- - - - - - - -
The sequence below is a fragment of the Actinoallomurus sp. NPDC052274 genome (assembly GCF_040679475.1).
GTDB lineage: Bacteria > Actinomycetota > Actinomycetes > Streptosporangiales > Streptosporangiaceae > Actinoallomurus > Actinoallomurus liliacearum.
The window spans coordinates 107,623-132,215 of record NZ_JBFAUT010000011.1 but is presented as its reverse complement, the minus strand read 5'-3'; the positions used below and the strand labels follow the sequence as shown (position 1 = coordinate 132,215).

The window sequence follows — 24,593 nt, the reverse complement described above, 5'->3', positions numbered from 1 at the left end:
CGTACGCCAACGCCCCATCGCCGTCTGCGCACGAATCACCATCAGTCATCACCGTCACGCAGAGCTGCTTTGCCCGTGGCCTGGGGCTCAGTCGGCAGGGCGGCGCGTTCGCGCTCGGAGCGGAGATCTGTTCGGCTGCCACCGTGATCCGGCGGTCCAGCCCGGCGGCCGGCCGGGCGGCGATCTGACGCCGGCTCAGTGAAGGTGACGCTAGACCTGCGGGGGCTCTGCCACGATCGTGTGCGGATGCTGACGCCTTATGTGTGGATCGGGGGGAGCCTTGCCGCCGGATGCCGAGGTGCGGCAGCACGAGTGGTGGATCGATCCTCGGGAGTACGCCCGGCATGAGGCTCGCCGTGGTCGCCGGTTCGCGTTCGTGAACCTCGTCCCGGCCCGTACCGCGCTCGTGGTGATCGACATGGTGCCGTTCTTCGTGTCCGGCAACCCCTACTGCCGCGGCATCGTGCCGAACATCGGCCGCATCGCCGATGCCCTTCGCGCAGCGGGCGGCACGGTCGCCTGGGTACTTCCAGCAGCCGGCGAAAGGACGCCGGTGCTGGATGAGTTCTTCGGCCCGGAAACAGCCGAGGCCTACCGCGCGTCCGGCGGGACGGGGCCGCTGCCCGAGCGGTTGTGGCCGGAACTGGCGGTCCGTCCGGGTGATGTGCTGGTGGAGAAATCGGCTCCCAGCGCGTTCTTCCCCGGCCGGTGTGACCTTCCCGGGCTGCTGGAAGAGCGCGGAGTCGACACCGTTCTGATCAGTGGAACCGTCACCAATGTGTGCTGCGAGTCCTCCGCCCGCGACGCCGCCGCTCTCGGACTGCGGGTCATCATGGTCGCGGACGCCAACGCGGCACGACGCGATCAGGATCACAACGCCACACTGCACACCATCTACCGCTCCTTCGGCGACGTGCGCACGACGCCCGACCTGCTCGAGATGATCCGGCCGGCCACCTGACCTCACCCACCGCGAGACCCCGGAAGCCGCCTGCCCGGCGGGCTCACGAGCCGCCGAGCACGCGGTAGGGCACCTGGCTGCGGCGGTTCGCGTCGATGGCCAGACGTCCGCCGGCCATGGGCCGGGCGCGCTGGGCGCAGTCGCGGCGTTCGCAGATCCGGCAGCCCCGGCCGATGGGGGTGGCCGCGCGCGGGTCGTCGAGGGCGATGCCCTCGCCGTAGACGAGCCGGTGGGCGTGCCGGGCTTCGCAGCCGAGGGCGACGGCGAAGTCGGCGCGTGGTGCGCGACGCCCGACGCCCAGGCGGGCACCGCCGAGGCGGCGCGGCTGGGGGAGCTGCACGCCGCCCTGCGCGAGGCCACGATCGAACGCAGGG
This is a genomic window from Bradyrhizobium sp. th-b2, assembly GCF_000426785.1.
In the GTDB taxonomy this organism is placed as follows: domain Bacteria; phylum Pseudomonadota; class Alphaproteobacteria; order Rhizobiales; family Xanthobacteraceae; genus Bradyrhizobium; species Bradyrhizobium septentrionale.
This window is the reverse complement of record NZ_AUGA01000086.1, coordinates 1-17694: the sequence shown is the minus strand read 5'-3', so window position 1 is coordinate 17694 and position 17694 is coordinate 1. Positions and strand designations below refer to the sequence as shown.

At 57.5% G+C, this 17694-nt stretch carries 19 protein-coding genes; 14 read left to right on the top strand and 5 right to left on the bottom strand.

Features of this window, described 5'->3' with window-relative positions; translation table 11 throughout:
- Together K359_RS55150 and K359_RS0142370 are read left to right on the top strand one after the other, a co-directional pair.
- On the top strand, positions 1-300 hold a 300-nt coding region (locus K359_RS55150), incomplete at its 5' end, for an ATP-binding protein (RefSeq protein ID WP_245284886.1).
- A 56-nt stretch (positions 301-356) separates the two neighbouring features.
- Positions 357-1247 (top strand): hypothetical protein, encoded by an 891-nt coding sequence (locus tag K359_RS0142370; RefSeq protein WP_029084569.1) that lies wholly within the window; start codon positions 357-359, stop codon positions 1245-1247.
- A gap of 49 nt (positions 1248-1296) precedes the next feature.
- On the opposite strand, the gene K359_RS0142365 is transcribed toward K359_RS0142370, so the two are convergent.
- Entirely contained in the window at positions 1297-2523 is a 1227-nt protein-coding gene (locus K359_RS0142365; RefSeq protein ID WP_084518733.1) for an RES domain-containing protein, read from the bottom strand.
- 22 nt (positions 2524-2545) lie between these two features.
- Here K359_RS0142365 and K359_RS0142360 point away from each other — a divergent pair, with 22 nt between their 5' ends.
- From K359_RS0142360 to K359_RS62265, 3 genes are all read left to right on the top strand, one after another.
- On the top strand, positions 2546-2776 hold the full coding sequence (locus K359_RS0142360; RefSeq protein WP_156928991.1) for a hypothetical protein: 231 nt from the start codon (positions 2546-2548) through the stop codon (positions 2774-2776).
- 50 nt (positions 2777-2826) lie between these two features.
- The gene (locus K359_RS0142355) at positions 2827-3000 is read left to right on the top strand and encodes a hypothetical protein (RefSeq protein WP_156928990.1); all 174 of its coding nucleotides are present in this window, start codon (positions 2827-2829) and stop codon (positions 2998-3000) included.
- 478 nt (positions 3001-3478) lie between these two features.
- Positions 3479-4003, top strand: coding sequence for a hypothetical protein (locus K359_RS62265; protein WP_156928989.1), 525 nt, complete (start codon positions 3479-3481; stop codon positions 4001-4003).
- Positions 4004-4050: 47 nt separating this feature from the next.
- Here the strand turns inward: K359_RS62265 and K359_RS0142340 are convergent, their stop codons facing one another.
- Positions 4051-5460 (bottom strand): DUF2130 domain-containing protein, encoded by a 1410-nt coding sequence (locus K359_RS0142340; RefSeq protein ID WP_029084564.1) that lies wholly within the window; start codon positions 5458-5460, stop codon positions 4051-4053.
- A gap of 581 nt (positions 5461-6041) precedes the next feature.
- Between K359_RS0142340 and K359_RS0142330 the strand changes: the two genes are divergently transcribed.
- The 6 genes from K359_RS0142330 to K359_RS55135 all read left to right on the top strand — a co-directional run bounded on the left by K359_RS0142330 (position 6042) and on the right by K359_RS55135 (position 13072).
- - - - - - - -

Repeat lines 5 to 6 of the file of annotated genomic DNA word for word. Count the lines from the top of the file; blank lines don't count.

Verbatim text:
CGTACGCCAACGCCCCATCGCCGTCTGCGCACGAATCACCATCAGTCATCACCGTCACGCAGAGCTGCTTTGCCCGTGGCCTGGGGCTCAGTCGGCAGGGCGGCGCGTTCGCGCTCGGAGCGGAGATCTGTTCGGCTGCCACCGTGATCCGGCGGTCCAGCCCGGCGGCCGGCCGGGCGGCGATCTGACGCCGGCTCAGTGAAGGTGACGCTAGACCTGCGGGGGCTCTGCCACGATCGTGTGCGGATGCTGACGCCTTATGTGTGGATCGGGGGGAGCCTTGCCGCCGGATGCCGAGGTGCGGCAGCACGAGTGGTGGATCGATCCTCGGGAGTACGCCCGGCATGAGGCTCGCCGTGGTCGCCGGTTCGCGTTCGTGAACCTCGTCCCGGCCCGTACCGCGCTCGTGGTGATCGACATGGTGCCGTTCTTCGTGTCCGGCAACCCCTACTGCCGCGGCATCGTGCCGAACATCGGCCGCATCGCCGATGCCCTTCGCGCAGCGGGCGGCACGGTCGCCTGGGTACTTCCAGCAGCCGGCGAAAGGACGCCGGTGCTGGATGAGTTCTTCGGCCCGGAAACAGCCGAGGCCTACCGCGCGTCCGGCGGGACGGGGCCGCTGCCCGAGCGGTTGTGGCCGGAACTGGCGGTCCGTCCGGGTGATGTGCTGGTGGAGAAATCGGCTCCCAGCGCGTTCTTCCCCGGCCGGTGTGACCTTCCCGGGCTGCTGGAAGAGCGCGGAGTCGACACCGTTCTGATCAGTGGAACCGTCACCAATGTGTGCTGCGAGTCCTCCGCCCGCGACGCCGCCGCTCTCGGACTGCGGGTCATCATGGTCGCGGACGCCAACGCGGCACGACGCGATCAGGATCACAACGCCACACTGCACACCATCTACCGCTCCTTCGGCGACGTGCGCACGACGCCCGACCTGCTCGAGATGATCCGGCCGGCCACCTGACCTCACCCACCGCGAGACCCCGGAAGCCGCCTGCCCGGCGGGCTCACGAGCCGCCGAGCACGCGGTAGGGCACCTGGCTGCGGCGGTTCGCGTCGATGGCCAGACGTCCGCCGGCCATGGGCCGGGCGCGCTGGGCGCAGTCGCGGCGTTCGCAGATCCGGCAGCCCCGGCCGATGGGGGTGGCCGCGCGCGGGTCGTCGAGGGCGATGCCCTCGCCGTAGACGAGCCGGTGGGCGTGCCGGGCTTCGCAGCCGAGGGCGACGGCGAAGTCGGCGCGTGGTGCGCGACGCCCGACGCCCAGGCGGGCACCGCCGAGGCGGCGCGGCTGGGGGAGCTGCACGCCGCCCTGCGCGAGGCCACGATCGAACGCAGGG
This is a genomic window from Bradyrhizobium sp. th-b2, assembly GCF_000426785.1.